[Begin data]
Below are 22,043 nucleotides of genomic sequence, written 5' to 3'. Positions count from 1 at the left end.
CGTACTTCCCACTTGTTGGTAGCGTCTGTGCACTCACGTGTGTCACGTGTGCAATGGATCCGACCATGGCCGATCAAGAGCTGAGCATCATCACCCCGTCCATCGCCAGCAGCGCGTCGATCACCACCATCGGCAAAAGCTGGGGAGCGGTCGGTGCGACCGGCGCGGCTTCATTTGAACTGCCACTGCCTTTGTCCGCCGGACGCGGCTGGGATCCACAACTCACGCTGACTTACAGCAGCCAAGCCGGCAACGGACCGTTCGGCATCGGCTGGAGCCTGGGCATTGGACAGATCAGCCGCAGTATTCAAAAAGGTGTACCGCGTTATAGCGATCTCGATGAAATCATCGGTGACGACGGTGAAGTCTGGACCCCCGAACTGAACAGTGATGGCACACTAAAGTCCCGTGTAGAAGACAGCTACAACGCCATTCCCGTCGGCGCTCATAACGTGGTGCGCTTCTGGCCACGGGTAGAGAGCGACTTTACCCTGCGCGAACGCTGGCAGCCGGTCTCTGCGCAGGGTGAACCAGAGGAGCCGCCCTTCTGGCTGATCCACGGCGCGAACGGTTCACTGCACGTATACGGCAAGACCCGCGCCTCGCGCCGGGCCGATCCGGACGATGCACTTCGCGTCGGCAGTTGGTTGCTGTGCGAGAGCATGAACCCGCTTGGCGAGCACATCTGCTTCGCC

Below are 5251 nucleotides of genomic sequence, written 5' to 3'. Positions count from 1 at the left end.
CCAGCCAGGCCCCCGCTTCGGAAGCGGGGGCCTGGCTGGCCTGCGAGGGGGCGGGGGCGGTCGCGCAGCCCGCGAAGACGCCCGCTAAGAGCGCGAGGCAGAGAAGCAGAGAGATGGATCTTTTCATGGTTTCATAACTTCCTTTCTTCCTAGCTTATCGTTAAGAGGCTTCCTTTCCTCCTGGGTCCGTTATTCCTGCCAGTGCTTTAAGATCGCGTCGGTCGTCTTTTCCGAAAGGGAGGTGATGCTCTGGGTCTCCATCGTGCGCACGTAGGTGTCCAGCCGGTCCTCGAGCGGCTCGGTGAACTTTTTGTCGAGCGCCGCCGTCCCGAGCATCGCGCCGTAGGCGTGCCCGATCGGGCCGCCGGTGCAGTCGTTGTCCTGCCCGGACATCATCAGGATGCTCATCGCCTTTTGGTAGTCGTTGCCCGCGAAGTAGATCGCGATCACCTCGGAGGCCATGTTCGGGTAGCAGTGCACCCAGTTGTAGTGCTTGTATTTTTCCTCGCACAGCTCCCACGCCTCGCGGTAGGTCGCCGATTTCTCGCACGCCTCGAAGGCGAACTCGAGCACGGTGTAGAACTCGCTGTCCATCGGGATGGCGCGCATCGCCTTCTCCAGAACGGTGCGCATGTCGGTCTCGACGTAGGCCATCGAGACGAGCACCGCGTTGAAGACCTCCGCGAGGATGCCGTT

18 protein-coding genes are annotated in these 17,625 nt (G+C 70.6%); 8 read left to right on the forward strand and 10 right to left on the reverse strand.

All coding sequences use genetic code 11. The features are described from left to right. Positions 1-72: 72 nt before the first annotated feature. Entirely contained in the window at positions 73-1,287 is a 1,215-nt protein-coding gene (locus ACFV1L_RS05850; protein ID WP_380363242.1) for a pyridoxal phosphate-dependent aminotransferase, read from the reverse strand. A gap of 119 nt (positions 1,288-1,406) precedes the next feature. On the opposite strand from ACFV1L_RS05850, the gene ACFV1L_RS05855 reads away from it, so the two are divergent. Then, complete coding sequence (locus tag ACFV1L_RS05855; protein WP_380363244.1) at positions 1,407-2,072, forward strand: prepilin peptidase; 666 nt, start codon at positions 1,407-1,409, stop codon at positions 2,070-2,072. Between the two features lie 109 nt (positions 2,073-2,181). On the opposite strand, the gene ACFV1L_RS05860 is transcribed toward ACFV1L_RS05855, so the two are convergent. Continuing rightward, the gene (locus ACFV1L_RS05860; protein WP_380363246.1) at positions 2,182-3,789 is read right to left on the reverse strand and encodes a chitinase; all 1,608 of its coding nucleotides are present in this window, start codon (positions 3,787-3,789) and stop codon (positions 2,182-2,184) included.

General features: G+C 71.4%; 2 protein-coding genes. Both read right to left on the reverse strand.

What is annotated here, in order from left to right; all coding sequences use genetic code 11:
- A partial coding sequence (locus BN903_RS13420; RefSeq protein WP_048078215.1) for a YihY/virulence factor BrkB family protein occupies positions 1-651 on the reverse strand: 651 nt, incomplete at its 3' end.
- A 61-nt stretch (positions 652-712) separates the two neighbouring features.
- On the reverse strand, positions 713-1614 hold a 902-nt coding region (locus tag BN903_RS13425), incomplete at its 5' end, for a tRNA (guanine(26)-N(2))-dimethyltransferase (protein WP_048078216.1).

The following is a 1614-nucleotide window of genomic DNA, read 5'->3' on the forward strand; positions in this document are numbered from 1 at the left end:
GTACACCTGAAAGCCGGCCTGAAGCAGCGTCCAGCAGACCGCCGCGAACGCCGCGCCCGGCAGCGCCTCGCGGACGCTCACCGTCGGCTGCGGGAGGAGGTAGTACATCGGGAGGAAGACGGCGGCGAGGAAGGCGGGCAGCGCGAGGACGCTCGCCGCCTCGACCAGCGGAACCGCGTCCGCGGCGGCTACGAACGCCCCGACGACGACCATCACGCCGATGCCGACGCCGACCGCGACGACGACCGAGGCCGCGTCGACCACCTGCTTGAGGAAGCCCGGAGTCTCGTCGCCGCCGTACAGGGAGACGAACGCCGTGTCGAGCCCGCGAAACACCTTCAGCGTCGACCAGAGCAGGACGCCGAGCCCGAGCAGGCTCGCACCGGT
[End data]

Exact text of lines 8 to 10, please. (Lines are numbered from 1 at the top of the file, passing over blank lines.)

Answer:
What is annotated here, in order from left to right; all coding sequences use genetic code 11:
- A partial coding sequence (locus BN903_RS13420; RefSeq protein WP_048078215.1) for a YihY/virulence factor BrkB family protein occupies positions 1-651 on the reverse strand: 651 nt, incomplete at its 3' end.
- A 61-nt stretch (positions 652-712) separates the two neighbouring features.